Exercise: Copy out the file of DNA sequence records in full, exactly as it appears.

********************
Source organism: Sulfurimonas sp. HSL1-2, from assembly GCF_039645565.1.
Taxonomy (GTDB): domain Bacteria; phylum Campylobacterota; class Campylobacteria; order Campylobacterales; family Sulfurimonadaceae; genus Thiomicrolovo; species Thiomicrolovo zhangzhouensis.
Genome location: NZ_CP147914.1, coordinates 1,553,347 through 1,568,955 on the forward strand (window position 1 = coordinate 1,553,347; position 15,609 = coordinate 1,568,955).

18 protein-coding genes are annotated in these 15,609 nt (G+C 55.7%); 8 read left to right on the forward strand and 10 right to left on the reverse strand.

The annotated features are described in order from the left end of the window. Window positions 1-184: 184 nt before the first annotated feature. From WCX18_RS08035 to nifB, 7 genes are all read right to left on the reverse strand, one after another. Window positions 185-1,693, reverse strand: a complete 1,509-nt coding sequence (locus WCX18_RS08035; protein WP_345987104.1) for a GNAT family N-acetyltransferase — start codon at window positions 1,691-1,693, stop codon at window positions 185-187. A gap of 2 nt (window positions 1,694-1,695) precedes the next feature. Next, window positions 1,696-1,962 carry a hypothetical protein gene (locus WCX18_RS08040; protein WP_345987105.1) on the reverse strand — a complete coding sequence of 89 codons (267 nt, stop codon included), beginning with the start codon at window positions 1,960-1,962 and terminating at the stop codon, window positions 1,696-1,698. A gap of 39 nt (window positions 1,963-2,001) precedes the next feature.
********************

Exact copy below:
Source organism: Sulfurimonas sp. HSL1-2, from assembly GCF_039645565.1.
Taxonomy (GTDB): domain Bacteria; phylum Campylobacterota; class Campylobacteria; order Campylobacterales; family Sulfurimonadaceae; genus Thiomicrolovo; species Thiomicrolovo zhangzhouensis.
Genome location: NZ_CP147914.1, coordinates 1,553,347 through 1,568,955 on the forward strand (window position 1 = coordinate 1,553,347; position 15,609 = coordinate 1,568,955).

18 protein-coding genes are annotated in these 15,609 nt (G+C 55.7%); 8 read left to right on the forward strand and 10 right to left on the reverse strand.

The annotated features are described in order from the left end of the window. Window positions 1-184: 184 nt before the first annotated feature. From WCX18_RS08035 to nifB, 7 genes are all read right to left on the reverse strand, one after another. Window positions 185-1,693, reverse strand: a complete 1,509-nt coding sequence (locus WCX18_RS08035; protein WP_345987104.1) for a GNAT family N-acetyltransferase — start codon at window positions 1,691-1,693, stop codon at window positions 185-187. A gap of 2 nt (window positions 1,694-1,695) precedes the next feature. Next, window positions 1,696-1,962 carry a hypothetical protein gene (locus WCX18_RS08040; protein WP_345987105.1) on the reverse strand — a complete coding sequence of 89 codons (267 nt, stop codon included), beginning with the start codon at window positions 1,960-1,962 and terminating at the stop codon, window positions 1,696-1,698. A gap of 39 nt (window positions 1,963-2,001) precedes the next feature.